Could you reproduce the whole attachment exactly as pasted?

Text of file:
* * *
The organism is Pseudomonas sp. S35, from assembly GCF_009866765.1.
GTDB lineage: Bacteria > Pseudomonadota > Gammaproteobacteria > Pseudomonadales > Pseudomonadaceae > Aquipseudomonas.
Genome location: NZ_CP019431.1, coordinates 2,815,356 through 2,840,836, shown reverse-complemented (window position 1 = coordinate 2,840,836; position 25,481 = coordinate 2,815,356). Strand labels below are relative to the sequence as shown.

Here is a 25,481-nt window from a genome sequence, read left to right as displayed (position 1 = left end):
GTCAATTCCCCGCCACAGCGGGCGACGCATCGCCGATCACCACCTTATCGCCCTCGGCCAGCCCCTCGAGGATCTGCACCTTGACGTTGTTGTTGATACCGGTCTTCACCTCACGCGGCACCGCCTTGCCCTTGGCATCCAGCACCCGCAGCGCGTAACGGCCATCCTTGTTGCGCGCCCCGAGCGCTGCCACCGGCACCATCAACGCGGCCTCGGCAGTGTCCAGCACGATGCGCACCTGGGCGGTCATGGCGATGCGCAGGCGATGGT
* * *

The organism is Pseudomonas sp. S35, from assembly GCF_009866765.1.
GTDB lineage: Bacteria > Pseudomonadota > Gammaproteobacteria > Pseudomonadales > Pseudomonadaceae > Aquipseudomonas.
Genome location: NZ_CP019431.1, coordinates 2,815,356 through 2,840,836, shown reverse-complemented (window position 1 = coordinate 2,840,836; position 25,481 = coordinate 2,815,356). Strand labels below are relative to the sequence as shown.

Here is a 25,481-nt window from a genome sequence, read left to right as displayed (position 1 = left end):
GTCAATTCCCCGCCACAGCGGGCGACGCATCGCCGATCACCACCTTATCGCCCTCGGCCAGCCCCTCGAGGATCTGCACCTTGACGTTGTTGTTGATACCGGTCTTCACCTCACGCGGCACCGCCTTGCCCTTGGCATCCAGCACCCGCAGCGCGTAACGGCCATCCTTGTTGCGCGCCCCGAGCGCTGCCACCGGCACCATCAACGCGGCCTCGGCAGTGTCCAGCACGATGCGCACCTGGGCGGTCATGGCGATGCGCAGGCGATGGT